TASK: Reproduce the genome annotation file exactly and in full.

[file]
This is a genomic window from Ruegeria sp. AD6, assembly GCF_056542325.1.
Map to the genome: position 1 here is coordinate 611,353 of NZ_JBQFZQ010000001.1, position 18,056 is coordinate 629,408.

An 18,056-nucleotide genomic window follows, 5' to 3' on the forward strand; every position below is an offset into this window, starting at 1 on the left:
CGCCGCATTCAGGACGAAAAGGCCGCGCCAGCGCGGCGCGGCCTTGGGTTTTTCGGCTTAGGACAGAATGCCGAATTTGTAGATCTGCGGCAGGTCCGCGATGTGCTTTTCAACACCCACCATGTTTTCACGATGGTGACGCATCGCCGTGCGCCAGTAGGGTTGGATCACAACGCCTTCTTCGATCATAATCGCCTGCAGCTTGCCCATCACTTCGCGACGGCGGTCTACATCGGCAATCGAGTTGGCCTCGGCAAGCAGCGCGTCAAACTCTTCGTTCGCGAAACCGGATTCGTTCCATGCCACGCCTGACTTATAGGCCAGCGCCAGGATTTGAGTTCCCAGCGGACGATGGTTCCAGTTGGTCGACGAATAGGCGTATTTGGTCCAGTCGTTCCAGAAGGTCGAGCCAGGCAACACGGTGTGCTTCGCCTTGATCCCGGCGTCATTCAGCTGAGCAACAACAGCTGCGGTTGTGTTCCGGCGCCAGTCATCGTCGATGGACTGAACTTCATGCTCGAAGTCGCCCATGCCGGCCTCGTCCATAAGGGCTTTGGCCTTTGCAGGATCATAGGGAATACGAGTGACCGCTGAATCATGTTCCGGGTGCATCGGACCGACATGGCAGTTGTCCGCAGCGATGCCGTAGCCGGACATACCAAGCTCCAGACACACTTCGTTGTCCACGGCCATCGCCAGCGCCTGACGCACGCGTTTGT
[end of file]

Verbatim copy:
This is a genomic window from Ruegeria sp. AD6, assembly GCF_056542325.1.
Map to the genome: position 1 here is coordinate 611,353 of NZ_JBQFZQ010000001.1, position 18,056 is coordinate 629,408.

An 18,056-nucleotide genomic window follows, 5' to 3' on the forward strand; every position below is an offset into this window, starting at 1 on the left:
CGCCGCATTCAGGACGAAAAGGCCGCGCCAGCGCGGCGCGGCCTTGGGTTTTTCGGCTTAGGACAGAATGCCGAATTTGTAGATCTGCGGCAGGTCCGCGATGTGCTTTTCAACACCCACCATGTTTTCACGATGGTGACGCATCGCCGTGCGCCAGTAGGGTTGGATCACAACGCCTTCTTCGATCATAATCGCCTGCAGCTTGCCCATCACTTCGCGACGGCGGTCTACATCGGCAATCGAGTTGGCCTCGGCAAGCAGCGCGTCAAACTCTTCGTTCGCGAAACCGGATTCGTTCCATGCCACGCCTGACTTATAGGCCAGCGCCAGGATTTGAGTTCCCAGCGGACGATGGTTCCAGTTGGTCGACGAATAGGCGTATTTGGTCCAGTCGTTCCAGAAGGTCGAGCCAGGCAACACGGTGTGCTTCGCCTTGATCCCGGCGTCATTCAGCTGAGCAACAACAGCTGCGGTTGTGTTCCGGCGCCAGTCATCGTCGATGGACTGAACTTCATGCTCGAAGTCGCCCATGCCGGCCTCGTCCATAAGGGCTTTGGCCTTTGCAGGATCATAGGGAATACGAGTGACCGCTGAATCATGTTCCGGGTGCATCGGACCGACATGGCAGTTGTCCGCAGCGATGCCGTAGCCGGACATACCAAGCTCCAGACACACTTCGTTGTCCACGGCCATCGCCAGCGCCTGACGCACGCGTTTGT